People worldwide were horrified at the sight of the small Syrian boy wiping blood and grime from his eyes as he was placed in an ambulance. This and subsequent tragic images of children pulled dead or barely alive from the rubble of bombed buildings illustrate the horror of war in places like Syria. These images also serve as a reminder of the potential damage to families and children that could far outlast the conflict.
At SOS Children's Villages in Syria, my colleagues have seen first-hand the devastating impact the Syrian crisis has had on children. And we know from experience that trauma is not something that can be captured in a 30-second viral video. It can last a lifetime. While an absolute priority in Syria today needs to be keeping children safe, we can't lose track of their long-term needs.
A child who suffers their first traumatic event before age 11 is three times more likely to develop psychological symptoms than a child or adult whose first trauma occurred later in life. One reason for this is that trauma can cause the part of a child's brain associated with memory to shrink. As a result, it can be difficult for childhood trauma survivors to develop new thoughts and memories.
Hundreds of children we have cared for in Syria have experienced traumatic events in their lives. Many are cursed with nightmares and flashbacks, which add to an ongoing sense of insecurity even when they are no longer in danger. Some of them may also regress on their developmental skills - they might, for example, go back to sucking their thumb or wetting the bed.
I recently spoke with international trauma specialist Paul Boyle about the future of children fleeing war-torn countries like Syria. He expressed that his main concern is how the trauma will impact the children in the future. "What will happen when they reach the country they will settle in?" he asked. "Will the trauma and nightmares follow them? If not treated, this may have long-term consequences."
This brings me to the small ray of hope in this dark situation.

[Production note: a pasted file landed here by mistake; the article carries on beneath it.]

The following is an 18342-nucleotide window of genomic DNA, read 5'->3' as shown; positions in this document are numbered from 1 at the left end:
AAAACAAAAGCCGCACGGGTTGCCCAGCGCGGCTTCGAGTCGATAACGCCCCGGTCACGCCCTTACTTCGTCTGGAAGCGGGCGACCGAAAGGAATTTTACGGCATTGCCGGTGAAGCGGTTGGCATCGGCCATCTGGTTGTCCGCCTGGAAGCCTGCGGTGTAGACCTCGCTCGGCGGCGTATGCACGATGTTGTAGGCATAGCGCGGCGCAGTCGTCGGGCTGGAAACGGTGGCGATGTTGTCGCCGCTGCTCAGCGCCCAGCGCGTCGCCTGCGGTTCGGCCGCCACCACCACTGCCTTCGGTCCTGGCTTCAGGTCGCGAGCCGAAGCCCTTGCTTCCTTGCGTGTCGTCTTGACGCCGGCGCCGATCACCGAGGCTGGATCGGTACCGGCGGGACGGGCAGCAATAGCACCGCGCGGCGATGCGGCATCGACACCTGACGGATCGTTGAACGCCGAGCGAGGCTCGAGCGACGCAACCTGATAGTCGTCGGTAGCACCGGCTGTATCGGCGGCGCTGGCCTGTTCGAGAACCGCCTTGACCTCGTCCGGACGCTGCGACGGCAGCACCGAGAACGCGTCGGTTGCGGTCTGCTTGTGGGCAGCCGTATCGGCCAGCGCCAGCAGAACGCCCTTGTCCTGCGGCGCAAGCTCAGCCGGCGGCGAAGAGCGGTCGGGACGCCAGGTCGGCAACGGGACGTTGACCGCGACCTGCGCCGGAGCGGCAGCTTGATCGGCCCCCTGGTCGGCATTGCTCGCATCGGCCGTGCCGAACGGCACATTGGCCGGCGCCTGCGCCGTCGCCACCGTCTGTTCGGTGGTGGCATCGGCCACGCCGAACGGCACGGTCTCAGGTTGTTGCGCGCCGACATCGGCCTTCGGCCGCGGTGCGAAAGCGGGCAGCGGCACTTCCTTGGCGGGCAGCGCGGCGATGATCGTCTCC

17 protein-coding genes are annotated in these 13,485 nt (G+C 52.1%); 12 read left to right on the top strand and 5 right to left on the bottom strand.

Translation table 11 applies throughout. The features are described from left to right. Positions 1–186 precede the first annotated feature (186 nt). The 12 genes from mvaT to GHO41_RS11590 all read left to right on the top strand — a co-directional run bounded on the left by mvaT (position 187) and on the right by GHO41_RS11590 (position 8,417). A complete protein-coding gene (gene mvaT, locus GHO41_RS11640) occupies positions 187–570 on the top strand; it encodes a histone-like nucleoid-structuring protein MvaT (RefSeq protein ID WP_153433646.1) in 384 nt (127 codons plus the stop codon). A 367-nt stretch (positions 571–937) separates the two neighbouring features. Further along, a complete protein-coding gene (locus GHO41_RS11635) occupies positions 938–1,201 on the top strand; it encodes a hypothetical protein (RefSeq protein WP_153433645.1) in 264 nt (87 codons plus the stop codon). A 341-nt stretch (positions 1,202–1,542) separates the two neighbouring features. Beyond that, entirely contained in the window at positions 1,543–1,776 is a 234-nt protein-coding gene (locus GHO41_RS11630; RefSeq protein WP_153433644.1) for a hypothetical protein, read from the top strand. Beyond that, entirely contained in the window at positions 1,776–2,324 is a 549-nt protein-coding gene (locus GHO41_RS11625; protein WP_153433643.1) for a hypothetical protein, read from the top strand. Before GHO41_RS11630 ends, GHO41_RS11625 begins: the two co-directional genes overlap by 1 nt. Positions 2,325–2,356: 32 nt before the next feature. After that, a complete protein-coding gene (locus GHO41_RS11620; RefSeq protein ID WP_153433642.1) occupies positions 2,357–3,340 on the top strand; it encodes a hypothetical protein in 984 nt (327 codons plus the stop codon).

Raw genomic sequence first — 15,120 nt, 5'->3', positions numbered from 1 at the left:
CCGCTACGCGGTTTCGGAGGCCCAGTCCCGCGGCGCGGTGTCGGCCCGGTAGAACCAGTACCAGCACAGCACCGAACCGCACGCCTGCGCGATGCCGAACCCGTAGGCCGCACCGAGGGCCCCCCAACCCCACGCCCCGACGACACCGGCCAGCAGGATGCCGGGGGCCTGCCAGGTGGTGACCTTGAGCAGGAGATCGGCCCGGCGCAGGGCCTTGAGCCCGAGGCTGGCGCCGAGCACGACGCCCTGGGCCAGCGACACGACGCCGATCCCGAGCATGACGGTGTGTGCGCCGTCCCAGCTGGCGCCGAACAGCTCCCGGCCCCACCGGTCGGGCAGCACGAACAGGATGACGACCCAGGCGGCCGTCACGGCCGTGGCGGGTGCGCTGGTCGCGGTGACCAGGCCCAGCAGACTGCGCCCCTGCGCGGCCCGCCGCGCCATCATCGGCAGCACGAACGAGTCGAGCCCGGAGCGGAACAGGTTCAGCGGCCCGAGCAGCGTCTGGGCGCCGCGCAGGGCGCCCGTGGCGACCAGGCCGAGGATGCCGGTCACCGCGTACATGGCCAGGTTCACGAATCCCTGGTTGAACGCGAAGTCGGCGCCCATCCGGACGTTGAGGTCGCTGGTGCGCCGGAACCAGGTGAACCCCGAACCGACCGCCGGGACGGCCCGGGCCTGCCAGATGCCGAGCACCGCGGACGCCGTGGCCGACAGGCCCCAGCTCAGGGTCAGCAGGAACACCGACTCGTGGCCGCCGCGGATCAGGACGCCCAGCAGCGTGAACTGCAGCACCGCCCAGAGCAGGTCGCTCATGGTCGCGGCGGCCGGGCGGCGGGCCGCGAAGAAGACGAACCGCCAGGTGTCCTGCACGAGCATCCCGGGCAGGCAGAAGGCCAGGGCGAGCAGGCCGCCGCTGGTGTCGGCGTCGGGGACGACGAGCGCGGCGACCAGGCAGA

If children are treated early enough and given immediate support after they escape danger, they can go on to live full lives. We see it every day among children in our care who have grown up to be healthy adults.
The recovery process begins once a child reaches safety and can enter what psychologists say is the make-or-break period. This is the time when children must come to terms with the horrors they have lived through. After experiencing such extreme circumstances, these child trauma survivors need supportive and effective caregiving.
Reaching a safe place in Syria continues to be difficult. Though we are trying. SOS Children's Villages operates safe spaces where children can receive the psychological support needed to work through their traumas. These are also places where children can participate in recreational activities and enjoy being children.
From our experience, we know that caring for the children of Syria requires more than just a hot meal and safe bed to recover from the horrors they have experienced. It is not a small task and requires long-term investment and care by professionals.
As we look ahead to a future Syria with peace, it's imperative that we as a country in our current and ongoing aid to this crisis, dedicate more funding to psychological care for children in disaster zones. The global need for this funding and care for children is immense. UNICEF recently reported that nearly 50 million children around the world have been uprooted from their homes due to conflict.
There is no better time than now to start making preparations to help these vulnerable survivors of conflict. For example, helping to rebuild the country's shattered schools and medical facilities will play a critical role in helping traumatized children.
With the power in the hands of our government, we urge members of Congress to get behind the need to support the safety and protection of Syria's children now and later. Americans have already invested military and political capital into trying to create a more stable future in Syria. The well-being of the country's children is key to how successful that investment is.